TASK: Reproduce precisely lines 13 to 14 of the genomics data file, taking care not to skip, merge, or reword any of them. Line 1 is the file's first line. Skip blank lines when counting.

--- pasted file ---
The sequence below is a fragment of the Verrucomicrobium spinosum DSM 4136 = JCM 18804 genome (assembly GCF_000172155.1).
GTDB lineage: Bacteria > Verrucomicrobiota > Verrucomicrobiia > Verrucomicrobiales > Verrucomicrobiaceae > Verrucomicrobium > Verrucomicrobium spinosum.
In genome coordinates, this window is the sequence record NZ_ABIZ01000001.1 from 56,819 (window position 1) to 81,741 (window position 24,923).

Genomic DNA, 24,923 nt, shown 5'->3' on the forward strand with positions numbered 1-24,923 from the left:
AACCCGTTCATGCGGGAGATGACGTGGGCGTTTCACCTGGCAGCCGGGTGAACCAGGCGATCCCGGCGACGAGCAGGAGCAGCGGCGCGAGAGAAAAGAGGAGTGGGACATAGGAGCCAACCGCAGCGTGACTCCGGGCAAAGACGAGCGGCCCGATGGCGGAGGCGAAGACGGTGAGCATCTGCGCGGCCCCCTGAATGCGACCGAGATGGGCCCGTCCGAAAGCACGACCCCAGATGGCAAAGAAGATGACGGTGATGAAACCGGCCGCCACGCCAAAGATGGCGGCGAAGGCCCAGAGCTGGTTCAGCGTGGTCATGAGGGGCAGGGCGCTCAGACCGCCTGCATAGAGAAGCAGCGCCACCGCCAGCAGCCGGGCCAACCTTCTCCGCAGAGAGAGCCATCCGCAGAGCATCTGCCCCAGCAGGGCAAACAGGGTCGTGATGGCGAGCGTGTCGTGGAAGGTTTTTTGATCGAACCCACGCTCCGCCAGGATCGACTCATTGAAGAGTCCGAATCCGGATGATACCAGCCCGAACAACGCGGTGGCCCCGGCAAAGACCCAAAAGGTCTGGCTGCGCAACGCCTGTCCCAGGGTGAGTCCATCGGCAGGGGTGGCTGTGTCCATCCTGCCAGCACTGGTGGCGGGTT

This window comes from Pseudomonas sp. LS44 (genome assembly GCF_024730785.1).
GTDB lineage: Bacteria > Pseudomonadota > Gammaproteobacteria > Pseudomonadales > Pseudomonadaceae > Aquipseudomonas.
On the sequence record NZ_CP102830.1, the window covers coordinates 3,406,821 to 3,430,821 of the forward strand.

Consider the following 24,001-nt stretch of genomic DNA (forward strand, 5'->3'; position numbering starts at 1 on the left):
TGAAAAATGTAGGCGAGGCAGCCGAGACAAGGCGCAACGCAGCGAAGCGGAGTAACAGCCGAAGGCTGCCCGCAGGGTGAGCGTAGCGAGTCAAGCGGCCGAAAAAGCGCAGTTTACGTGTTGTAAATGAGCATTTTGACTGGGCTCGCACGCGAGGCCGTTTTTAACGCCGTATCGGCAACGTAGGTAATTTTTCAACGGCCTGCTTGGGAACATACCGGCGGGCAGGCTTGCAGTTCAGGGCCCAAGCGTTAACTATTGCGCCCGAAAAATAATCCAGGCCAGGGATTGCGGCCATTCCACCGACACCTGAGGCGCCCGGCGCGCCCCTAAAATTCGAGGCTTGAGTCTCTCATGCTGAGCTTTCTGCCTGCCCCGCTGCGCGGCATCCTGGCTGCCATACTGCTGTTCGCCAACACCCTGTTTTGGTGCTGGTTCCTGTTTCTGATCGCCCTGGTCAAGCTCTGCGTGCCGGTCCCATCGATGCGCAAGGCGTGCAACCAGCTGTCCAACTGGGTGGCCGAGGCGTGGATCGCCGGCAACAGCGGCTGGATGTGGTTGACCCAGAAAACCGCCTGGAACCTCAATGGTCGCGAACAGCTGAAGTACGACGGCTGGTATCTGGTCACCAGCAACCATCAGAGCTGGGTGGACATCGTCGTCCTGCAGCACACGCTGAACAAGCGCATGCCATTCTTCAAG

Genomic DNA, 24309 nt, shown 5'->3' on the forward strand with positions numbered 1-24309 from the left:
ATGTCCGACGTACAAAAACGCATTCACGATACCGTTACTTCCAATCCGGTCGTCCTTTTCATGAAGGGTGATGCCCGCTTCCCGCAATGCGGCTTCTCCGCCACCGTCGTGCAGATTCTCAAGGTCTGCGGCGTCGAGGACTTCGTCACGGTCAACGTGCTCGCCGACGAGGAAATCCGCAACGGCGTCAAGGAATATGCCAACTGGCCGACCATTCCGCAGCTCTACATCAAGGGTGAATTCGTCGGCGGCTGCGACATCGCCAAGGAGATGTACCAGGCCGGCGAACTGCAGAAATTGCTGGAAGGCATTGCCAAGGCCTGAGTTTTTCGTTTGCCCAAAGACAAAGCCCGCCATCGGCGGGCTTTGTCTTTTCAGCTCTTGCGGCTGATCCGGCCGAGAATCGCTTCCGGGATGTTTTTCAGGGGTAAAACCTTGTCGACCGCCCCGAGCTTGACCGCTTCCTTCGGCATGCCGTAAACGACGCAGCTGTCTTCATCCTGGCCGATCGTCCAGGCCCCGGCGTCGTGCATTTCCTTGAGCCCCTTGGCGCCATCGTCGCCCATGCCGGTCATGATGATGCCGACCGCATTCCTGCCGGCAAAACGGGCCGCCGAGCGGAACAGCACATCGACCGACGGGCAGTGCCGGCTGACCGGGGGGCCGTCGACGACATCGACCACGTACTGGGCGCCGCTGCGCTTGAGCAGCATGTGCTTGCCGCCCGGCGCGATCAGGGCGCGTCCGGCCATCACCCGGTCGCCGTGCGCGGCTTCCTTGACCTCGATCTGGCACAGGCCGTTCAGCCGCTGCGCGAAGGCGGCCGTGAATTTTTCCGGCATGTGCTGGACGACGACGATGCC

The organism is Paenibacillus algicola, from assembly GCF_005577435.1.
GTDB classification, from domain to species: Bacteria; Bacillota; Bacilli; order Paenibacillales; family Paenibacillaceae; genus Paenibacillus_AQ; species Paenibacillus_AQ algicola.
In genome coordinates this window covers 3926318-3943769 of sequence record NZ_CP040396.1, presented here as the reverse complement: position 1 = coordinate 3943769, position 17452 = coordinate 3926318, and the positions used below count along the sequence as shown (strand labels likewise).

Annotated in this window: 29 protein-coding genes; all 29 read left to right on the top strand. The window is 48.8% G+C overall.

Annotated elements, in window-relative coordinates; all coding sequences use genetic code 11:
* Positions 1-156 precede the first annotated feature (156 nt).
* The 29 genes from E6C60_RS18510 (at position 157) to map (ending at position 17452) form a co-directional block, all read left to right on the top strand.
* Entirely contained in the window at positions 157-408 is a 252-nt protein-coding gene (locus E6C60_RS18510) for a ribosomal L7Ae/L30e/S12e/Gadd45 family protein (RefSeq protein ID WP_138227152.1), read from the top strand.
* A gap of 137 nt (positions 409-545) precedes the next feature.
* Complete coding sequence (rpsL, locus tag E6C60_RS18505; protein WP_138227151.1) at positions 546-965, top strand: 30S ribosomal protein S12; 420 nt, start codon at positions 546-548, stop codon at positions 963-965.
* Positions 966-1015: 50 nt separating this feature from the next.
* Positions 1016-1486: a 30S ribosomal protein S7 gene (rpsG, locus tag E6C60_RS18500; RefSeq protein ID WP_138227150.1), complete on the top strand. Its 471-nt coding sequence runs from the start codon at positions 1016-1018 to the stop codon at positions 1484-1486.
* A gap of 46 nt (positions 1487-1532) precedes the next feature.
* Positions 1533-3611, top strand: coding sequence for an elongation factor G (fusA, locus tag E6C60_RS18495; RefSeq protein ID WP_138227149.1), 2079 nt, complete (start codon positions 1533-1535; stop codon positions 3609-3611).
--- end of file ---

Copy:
The organism is Paenibacillus algicola, from assembly GCF_005577435.1.
GTDB classification, from domain to species: Bacteria; Bacillota; Bacilli; order Paenibacillales; family Paenibacillaceae; genus Paenibacillus_AQ; species Paenibacillus_AQ algicola.